If there’s one question this industry can’t reliably answer, it’s ‘who owns that song?’
And a close second, ‘how do you locate the owners?’ Some songs are easy, but others have complicated ownership structures and splits that traverse recordings and publishing, or cross international borders. And, it can be incredibly complicated to contact, license, or pay the right parties (just ask SoundExchange).
So why not create a comprehensive, centralized database for finding, contacting, and then licensing musical works? Well, that’s exactly the call being heeded by Jim Griffin, a person with the cajones to tackle just this type of complicated mega-project. “The idea is that you can search or look up the rights status (and more) of any sound recording (or composition) in the world and determine its status in any country from any other country,” Griffin explained.
This sounds potentially nightmarish (and ‘quagmirish’), but oh the fruits. The proposed ‘International Music Registry’ would include comprehensive rights details for artists and songs throughout the world, and lubricate a market suffering from bad information. “A proper registry is a predicate for licensing progress, whether that involves permission, a voluntary blanket or a compulsory,” Griffin relayed. “After all, you need to know who to ask or who to pay. Even if the license is compulsory (a la SoundExchange), we need to know who and how to pay.”
Griffin’s preaching to the choir on this one, though there’s plenty of debate to be had over implementation. Griffin opted to broker a partnership with WIPO (World Intellectual Property Organization), part of the UN. That was partly based on some existing success stories in other IP areas, most notably patents and trademarks. And, WIPO gives Griffin access to hard-to-reach, lost IP zones around the globe. “I had choices on how to proceed, but WIPO is compelling and is the group most likely to attract the all-important BRICS countries (Brazil, Russia, India, China, S. Africa) to a global registry.”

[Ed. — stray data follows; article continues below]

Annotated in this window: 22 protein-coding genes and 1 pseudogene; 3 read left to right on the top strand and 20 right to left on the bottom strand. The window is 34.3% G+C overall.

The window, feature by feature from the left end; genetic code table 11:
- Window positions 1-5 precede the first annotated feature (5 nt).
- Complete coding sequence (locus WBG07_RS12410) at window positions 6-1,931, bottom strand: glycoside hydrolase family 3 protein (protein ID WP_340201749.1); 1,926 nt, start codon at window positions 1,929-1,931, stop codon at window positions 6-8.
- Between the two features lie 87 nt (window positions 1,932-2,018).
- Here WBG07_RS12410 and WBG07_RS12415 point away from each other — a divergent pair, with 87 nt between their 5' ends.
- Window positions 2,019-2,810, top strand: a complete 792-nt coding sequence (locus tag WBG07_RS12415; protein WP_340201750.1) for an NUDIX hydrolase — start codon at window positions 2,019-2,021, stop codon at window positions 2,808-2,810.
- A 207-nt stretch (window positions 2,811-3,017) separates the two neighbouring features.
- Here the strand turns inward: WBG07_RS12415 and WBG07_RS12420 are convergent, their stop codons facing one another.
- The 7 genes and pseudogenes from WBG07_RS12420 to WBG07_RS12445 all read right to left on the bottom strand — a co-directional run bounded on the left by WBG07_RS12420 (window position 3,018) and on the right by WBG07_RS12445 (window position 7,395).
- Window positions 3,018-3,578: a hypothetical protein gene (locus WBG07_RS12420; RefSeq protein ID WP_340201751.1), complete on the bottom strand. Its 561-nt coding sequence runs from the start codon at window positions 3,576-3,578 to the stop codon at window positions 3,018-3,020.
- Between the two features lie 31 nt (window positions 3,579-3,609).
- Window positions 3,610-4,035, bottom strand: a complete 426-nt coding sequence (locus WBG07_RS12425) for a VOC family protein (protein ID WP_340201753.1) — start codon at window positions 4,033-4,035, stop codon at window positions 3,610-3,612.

The work is still early, though the wheels are turning. Griffin pointed to a meeting just last week in Brussels following the World Copyright Summit. That featured lots of support, including a nod from WIPO director general Dr. Francis Gurry, who pointed to a “global public good” for both developing and industrialized nations. And perhaps most importantly, WIPO is willing to finance this on a non-profit, cost recovery basis.
And what about all those other databases, however incomplete and disconnected? Glad you asked, because WIPO is also working with Google to create a joint music rights management database for 11 West African nations. And that’s just fine: Griffin will seek to tie information sources together, and the finished product could contain multiple databases. “It will be a global registry or registries, synchronizing with existing databases to develop one international music registry that ties compositions to sound recordings, and addresses duplication/errors and other issues with existing data.”